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Ipomoea quamoclit

Family

Convolvulaceae

Botanical Name

Ipomoea quamoclit L.

Linnaeus, C. von (1753) Species Plantarum 2: 159. Type: Habitat in India.

Synonyms

Quamoclit vulgaris Choisy, Mem. Soc. Phys. Geneve 6: 434(1833), Type: ?. Convolvulus pennatus Desr. in Lamk., Enc. Meth. 3: 567(1791), Type: ?. Quamoclit pinnata Bojer, Hort. Maurit.: 224(1837), Type: Mauritius.

Common name

Indian-pink; Cypress Vine; Cupid's Flower; Star of Bethlehem; Vine, Cypress

Weed

*

Stem

A slender vine not exceeding a stem diameter of 2 cm.

Leaves

Leaf structure can be interpreted in two ways: 1. Leaves compound with 16-24 leaflets, basal pair of leaflets bilobed. Leaflet stalks absent. 2. Leaves simple and deeply lobed (pinnatisect) almost to the midrib, each leaf about 2.5-4.5 x 2.5-4 cm, petioles about 1-4 cm long. Lobes 8-15 per leaf. Very small finely divided leaves usually on the twig at the base of each petiole.

Flowers

Flowers about 1.7-3.5 cm diam. Peduncles about 4-8 cm long. Pedicels about 1.4-2 cm long. Sepals about 5-6 mm long, each sepal ending in a mucronate tip which is attached below the apex of the sepal. Inner surface clothed in small flat glands. Corolla tube about 2.5-3.5 cm long. Corolla lobes about 6-8 mm long, mucronate at the apex. Staminal filaments clothed in hairs towards the base. Pollen grains spinulose. Style about 25-30 mm long. Stigma about 1 mm diam., verrucose, obscurely 2-lobed.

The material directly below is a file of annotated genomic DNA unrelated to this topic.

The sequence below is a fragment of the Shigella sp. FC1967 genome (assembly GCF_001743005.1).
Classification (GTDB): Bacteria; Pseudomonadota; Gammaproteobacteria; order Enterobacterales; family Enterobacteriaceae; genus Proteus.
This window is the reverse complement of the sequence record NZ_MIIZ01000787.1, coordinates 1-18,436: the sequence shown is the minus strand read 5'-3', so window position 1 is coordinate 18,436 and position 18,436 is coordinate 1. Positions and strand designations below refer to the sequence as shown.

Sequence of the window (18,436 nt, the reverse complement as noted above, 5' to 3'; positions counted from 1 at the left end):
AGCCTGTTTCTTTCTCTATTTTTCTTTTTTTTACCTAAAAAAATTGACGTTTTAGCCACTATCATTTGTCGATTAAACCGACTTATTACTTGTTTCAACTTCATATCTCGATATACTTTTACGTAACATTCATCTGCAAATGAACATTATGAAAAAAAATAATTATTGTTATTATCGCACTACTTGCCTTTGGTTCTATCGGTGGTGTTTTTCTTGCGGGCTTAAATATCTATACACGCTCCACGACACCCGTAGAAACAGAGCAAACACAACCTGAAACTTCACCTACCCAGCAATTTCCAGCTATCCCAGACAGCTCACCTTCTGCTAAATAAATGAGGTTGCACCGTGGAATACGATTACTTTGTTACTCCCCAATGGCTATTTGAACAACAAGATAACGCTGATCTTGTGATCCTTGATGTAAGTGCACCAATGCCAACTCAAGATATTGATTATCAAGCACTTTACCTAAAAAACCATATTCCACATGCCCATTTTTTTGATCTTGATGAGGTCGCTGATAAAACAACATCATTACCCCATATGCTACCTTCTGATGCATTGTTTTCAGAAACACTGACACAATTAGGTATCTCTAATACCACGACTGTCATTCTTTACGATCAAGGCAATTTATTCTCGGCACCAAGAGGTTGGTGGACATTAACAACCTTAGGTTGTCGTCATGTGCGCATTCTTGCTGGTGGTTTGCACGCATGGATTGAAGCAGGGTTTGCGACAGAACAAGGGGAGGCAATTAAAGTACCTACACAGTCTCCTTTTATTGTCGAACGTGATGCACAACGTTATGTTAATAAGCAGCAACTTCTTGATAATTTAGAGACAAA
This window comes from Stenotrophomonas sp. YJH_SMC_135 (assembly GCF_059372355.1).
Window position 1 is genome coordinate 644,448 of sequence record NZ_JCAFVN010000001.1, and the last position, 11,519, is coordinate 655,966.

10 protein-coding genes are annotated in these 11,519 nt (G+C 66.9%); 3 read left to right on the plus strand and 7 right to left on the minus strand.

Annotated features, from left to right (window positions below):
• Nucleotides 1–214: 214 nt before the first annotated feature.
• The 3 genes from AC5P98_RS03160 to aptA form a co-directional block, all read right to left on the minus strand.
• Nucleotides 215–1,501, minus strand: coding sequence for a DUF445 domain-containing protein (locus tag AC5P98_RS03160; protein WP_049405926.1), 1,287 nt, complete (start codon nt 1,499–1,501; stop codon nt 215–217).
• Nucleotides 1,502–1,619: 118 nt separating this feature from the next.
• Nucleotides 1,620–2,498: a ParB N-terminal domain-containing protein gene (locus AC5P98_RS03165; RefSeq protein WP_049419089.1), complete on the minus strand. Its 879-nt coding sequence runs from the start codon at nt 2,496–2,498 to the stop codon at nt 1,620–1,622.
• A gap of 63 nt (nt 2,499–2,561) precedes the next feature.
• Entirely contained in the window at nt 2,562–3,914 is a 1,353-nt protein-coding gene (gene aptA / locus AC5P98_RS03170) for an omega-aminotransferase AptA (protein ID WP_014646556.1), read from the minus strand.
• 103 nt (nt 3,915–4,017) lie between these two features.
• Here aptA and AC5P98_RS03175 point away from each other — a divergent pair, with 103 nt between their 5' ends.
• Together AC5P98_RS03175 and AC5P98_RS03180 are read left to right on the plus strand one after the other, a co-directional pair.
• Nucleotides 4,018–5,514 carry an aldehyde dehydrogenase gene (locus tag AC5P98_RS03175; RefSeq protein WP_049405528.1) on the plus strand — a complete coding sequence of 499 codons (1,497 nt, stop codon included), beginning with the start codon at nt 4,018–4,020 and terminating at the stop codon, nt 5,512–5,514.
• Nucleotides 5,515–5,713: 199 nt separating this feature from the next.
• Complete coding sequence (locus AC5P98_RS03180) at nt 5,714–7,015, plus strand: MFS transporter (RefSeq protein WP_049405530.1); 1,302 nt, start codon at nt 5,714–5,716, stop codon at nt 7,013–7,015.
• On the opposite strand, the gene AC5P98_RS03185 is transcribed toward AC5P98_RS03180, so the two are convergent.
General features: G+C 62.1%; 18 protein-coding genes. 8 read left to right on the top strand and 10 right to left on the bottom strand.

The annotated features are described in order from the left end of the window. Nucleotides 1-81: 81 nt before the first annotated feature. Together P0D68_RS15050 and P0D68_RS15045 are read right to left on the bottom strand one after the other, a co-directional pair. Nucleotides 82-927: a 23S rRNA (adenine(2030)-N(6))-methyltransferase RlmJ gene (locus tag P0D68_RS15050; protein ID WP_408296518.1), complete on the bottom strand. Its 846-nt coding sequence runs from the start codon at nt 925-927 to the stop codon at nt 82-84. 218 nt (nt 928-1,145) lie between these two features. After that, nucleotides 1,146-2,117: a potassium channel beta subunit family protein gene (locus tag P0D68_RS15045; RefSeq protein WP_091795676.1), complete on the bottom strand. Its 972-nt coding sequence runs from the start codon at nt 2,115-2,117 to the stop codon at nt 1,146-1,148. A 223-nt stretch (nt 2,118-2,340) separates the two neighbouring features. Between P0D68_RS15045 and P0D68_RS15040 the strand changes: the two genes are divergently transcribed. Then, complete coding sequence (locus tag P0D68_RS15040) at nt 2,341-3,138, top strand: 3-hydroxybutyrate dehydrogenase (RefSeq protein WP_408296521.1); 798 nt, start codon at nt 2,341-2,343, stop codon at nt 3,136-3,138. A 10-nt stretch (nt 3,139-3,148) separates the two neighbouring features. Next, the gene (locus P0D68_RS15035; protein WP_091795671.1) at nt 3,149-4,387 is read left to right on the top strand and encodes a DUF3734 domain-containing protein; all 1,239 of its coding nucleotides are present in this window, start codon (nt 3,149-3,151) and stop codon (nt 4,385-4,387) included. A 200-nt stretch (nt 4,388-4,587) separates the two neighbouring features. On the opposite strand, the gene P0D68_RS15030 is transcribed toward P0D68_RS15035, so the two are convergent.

Fruit

Fruits ovoid, 5-7 x 5 mm, sepals persistent at the base. Seeds usually 3 or 4 per fruit. Seeds elongate, about 5-6 x 2-3 mm, surface clothed in hairs and warty projections particularly around the hilum. Cotyledons folded with endosperm between the folds. Radicle straight, about 2 mm long.

Seedlings

Cotyledons bi-lobed, shaped like a boomerang, each lobe about 30-35 x 2-3 mm, each lobe with two longitudinal veins. Petioles about 10-14 mm long. At the tenth leaf stage: leaves very dissected and lobed or compound depending on how the structures are interpreted. Basal pair of 'leaflets' on each compound leaf are bifid at the apex.

Distribution and Ecology

An introduced species originally from India now naturalized in WA, NT, CYP, NEQ and southwards as far as north-eastern New South Wales. Grows as a weed on agricultural land but also found in monsoon forest.

Natural History

This species may have medicinal properties. (http://squid2.laughingsquid.net/hosts/herbweb.com /herbage/A13960.htm)

WA

X

NT

X

CYP

X

NEQ

X

Slender Vine

X

RFK Code

2522